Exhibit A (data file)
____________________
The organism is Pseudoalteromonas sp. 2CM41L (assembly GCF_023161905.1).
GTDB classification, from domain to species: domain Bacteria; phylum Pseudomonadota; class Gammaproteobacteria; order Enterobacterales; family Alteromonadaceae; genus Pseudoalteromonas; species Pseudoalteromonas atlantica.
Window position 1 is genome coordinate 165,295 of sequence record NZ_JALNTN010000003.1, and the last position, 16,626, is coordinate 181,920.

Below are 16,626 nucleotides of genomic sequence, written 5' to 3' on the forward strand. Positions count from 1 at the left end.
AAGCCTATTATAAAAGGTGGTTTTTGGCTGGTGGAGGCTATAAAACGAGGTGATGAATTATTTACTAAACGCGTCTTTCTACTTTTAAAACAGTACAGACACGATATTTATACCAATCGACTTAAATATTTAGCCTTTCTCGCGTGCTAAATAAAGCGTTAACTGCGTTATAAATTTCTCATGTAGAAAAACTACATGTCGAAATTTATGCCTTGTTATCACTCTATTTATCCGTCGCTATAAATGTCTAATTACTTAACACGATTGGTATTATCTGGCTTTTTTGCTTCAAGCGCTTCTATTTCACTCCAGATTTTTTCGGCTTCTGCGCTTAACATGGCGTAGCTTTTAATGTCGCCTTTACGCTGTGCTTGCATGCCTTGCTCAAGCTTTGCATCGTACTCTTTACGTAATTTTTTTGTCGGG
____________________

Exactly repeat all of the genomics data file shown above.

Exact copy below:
The organism is Pseudoalteromonas sp. 2CM41L (assembly GCF_023161905.1).
GTDB classification, from domain to species: domain Bacteria; phylum Pseudomonadota; class Gammaproteobacteria; order Enterobacterales; family Alteromonadaceae; genus Pseudoalteromonas; species Pseudoalteromonas atlantica.
Window position 1 is genome coordinate 165,295 of sequence record NZ_JALNTN010000003.1, and the last position, 16,626, is coordinate 181,920.

Below are 16,626 nucleotides of genomic sequence, written 5' to 3' on the forward strand. Positions count from 1 at the left end.
AAGCCTATTATAAAAGGTGGTTTTTGGCTGGTGGAGGCTATAAAACGAGGTGATGAATTATTTACTAAACGCGTCTTTCTACTTTTAAAACAGTACAGACACGATATTTATACCAATCGACTTAAATATTTAGCCTTTCTCGCGTGCTAAATAAAGCGTTAACTGCGTTATAAATTTCTCATGTAGAAAAACTACATGTCGAAATTTATGCCTTGTTATCACTCTATTTATCCGTCGCTATAAATGTCTAATTACTTAACACGATTGGTATTATCTGGCTTTTTTGCTTCAAGCGCTTCTATTTCACTCCAGATTTTTTCGGCTTCTGCGCTTAACATGGCGTAGCTTTTAATGTCGCCTTTACGCTGTGCTTGCATGCCTTGCTCAAGCTTTGCATCGTACTCTTTACGTAATTTTTTTGTCGGG